When the executioner lifted Mary’s head it tumbled onto the stage, leaving him holding her wig. Her hair was short and completely grey due to years of stress as a prisoner. A final surprise was waiting for the executioner – Mary’s little Skye terrier had been hiding under her skirts, soaked in blood.”  –Laura Brown, Historic Environment Scotland

 


Hello again, my friends.  I hope this day finds you well. I also hope that you are not too annoyed with me if ‘Proud Mary’ has gotten stuck in your head.  That song has been playing on a continuous loop in mine for the last two weeks! Perhaps publishing my article today will be the magic that makes it quit.

So, today we are going to pick up where we left off in my previous blog about the life of Mary, Queen of Scots.

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On display at Edinburgh Castle

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Proud Mary-Part 1

Greetings everyone!  It feels like it’s been awhile.  A wonderful, restful vacation in sunny Florida and the regular busyness of life have taken me away from you lately.  It’s good to be back with you again.

Today, my blog topic is by special request from my friend and faithful reader, Paige. About to embark on a honeymoon trip to Scotland (fab decision), she asked if I would mind writing an article on the fascinating and controversial Mary Queen of Scots.  My friend has a similar interest in history so I am thrilled to oblige (even if it has taken me a long time to get moving on it!)  Paige, dear, this one’s for you.


So…if there is one takeaway from my research on Mary Queen of Scots, it is that the relationship between Scotland and England is a complicated one.  Always has been. May always be.

I want to begin by saying that the story of Mary is also complicated.  As with any events that took place half a millennia ago, sometimes that which separates fact from fiction is not crystal clear.  I imagine there will always be scholarly debate and political and religious bias which informs individual opinion, but I think most people would agree upon the major points of Mary’s life.  As for the finer, cloudier points, well, they are certainly fodder for the imagination.  That being said, let’s dig in.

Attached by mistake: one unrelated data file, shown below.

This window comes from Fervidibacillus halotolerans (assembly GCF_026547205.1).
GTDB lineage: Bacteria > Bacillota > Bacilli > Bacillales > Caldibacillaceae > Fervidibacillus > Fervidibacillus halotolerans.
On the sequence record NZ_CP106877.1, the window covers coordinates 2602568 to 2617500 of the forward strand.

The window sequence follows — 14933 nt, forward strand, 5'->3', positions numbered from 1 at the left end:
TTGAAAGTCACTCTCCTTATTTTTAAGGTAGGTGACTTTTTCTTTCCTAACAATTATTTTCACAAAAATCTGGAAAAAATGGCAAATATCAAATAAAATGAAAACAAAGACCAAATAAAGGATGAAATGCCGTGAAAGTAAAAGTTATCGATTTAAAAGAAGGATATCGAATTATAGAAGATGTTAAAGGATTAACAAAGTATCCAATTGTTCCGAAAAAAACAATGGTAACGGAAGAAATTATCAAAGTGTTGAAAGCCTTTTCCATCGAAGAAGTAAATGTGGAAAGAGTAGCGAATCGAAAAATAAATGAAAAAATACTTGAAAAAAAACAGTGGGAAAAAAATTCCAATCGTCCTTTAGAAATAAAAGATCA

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The Bard of Ayrshire: Robert Burns

Welcome back! I hope everyone is having a terrific week.

Today I would like to pick up where I left off in my previous post about Scottish poet Robert Burns and the annual Burns Night celebration. I promised you I would go a little deeper into the life of the man who penned ‘Auld Lang Syne’ and who some 222 years later, is regarded as the national poet of Scotland. So let’s dig in!

Ol’ Rabbie was a handsome chap, eh?

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The eldest of seven children, Robert Burns was born on January 25, 1759 in a small town in Ayrshire, Scotland. His father, William Burnes (the family later dropped the ‘e’), and mother, Agnes Brown, were poor tenant farmers. Because of their impoverished situation, young Robert’s formative years were spent engaged in hard, manual labor on the family farm. This facet of his life would shape his world view and inform his writing throughout the years.

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Burns Night

Greetings Readers,

Today is a big day in Scotland and for those of Scottish descent around the world.  For today is January 25, the birthday of Scotland’s beloved national poet, Robert Burns.

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Photo:  Public Domain

Also known as Robbie Burns, Rabbie Burns (my personal favorite), The Ploughman Poet, and the Bard of Ayrshire, Burns is one of Scotland’s most celebrated sons.  You may know him best as the man who first penned the words to ‘Auld Lang Syne‘.  And I’m sure you have heard the poetic verse: “O my Luve’s like a red, red rose that’s newly sprung in June”.  Perhaps you are familiar with Burns’ narrative poem, ‘Tam O’ Shanter’.  Or, maybe you have a fondness for one of Rabbie’s other 713 works (possibly more?), which range in topic from death and war, anguish and greed, from religion and politics, to love and sex (and many other topics in between).  There is certainly no shortage to choose from.  *Although archived and no longer updated, I discovered a BBC page dedicated to Burns that lists 716 poems and songs.  It allows you to search for works by title, season, theme, and year written.  Well worth a look if you are at all interested in Rabbie’s poetry.

Every January 25, Robert Burns is celebrated with the annual Burns Night Supper.  I have never had the good fortune to take part, but oh how I would love to!

So, what does a Burns Supper involve? Fun, I would imagine!